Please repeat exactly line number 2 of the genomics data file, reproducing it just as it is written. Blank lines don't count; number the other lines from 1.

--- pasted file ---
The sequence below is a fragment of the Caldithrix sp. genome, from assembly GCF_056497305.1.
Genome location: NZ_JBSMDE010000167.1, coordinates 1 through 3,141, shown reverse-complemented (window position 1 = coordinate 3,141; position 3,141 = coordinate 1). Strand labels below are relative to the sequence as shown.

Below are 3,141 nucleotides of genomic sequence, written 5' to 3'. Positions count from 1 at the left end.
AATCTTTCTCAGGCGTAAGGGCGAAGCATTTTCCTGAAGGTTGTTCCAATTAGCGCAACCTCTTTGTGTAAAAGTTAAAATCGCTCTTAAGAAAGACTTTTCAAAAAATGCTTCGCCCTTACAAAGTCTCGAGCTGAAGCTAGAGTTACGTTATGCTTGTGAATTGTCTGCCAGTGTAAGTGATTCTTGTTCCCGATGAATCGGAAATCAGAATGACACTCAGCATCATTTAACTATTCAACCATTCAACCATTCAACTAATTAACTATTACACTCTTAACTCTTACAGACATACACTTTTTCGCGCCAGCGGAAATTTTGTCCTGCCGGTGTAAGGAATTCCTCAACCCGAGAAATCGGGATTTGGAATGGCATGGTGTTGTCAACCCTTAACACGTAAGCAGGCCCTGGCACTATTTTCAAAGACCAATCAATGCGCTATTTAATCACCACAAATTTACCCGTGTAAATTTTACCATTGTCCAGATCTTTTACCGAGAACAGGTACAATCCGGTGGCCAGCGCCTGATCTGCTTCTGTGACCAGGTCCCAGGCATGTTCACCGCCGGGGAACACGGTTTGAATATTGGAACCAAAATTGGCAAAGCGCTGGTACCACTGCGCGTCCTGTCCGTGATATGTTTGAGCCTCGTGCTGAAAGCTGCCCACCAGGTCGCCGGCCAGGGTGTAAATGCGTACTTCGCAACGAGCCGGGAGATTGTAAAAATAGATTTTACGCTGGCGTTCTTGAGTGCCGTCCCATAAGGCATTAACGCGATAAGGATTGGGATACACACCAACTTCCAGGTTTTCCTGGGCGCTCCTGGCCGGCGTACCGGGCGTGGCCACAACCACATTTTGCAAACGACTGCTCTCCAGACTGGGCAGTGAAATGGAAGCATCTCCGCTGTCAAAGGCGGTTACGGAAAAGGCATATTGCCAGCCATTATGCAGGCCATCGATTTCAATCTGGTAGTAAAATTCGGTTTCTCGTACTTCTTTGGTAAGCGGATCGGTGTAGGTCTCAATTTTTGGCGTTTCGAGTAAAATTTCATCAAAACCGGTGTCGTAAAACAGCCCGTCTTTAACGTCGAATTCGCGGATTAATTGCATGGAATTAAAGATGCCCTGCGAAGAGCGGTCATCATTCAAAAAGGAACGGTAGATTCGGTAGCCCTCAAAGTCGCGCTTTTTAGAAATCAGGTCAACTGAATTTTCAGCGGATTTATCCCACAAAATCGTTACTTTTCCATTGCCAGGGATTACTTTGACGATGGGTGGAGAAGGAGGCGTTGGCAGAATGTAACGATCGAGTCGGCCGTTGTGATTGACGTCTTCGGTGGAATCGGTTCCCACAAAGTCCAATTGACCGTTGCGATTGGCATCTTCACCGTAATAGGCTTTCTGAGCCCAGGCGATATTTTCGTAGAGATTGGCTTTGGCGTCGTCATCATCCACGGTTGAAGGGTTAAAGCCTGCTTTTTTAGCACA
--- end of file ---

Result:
Genome location: NZ_JBSMDE010000167.1, coordinates 1 through 3,141, shown reverse-complemented (window position 1 = coordinate 3,141; position 3,141 = coordinate 1). Strand labels below are relative to the sequence as shown.